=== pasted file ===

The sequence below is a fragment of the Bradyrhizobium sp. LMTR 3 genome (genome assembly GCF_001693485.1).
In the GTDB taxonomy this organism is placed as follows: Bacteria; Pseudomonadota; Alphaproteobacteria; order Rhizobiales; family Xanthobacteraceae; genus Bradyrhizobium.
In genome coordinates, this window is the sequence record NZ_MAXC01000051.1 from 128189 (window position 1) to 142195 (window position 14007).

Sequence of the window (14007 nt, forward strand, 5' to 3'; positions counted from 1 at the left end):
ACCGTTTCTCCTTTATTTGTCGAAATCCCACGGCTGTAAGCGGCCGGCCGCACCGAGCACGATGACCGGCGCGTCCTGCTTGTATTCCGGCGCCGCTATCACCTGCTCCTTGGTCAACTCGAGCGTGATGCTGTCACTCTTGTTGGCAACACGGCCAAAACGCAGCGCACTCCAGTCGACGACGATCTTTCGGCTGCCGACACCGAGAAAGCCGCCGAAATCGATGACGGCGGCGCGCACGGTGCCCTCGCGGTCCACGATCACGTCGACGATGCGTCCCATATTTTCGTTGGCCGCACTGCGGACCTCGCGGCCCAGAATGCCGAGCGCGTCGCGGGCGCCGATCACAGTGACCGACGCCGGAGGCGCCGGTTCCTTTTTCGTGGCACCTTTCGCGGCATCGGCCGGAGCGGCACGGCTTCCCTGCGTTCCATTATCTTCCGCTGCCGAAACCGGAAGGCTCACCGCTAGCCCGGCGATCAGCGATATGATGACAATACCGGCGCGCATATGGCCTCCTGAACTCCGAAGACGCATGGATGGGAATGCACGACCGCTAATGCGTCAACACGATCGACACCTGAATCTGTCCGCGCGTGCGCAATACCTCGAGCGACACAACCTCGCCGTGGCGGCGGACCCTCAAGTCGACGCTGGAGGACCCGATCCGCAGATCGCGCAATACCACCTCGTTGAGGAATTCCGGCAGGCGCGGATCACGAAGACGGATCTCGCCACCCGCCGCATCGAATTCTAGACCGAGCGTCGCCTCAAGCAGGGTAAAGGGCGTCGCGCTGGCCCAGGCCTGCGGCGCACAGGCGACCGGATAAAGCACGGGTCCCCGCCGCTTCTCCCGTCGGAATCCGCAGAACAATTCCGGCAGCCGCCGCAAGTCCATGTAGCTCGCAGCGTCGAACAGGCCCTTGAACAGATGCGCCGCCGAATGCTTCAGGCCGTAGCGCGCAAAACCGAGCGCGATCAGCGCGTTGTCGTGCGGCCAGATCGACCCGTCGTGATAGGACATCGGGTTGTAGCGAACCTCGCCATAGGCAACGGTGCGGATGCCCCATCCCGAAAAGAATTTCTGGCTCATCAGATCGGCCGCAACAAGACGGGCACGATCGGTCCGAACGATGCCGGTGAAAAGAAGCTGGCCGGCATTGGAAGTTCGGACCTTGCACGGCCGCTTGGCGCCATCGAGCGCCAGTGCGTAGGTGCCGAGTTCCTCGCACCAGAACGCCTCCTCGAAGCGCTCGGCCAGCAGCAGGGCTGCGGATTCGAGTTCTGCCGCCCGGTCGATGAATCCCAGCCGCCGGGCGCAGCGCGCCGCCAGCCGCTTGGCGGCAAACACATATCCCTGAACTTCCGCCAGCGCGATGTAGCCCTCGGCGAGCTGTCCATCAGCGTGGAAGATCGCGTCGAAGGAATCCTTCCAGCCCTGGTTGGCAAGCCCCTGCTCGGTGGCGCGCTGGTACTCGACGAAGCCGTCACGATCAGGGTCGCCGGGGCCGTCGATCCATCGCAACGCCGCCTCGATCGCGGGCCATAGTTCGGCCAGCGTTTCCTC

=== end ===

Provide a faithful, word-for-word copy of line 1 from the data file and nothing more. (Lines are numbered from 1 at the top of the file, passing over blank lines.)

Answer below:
The sequence below is a fragment of the Bradyrhizobium sp. LMTR 3 genome (genome assembly GCF_001693485.1).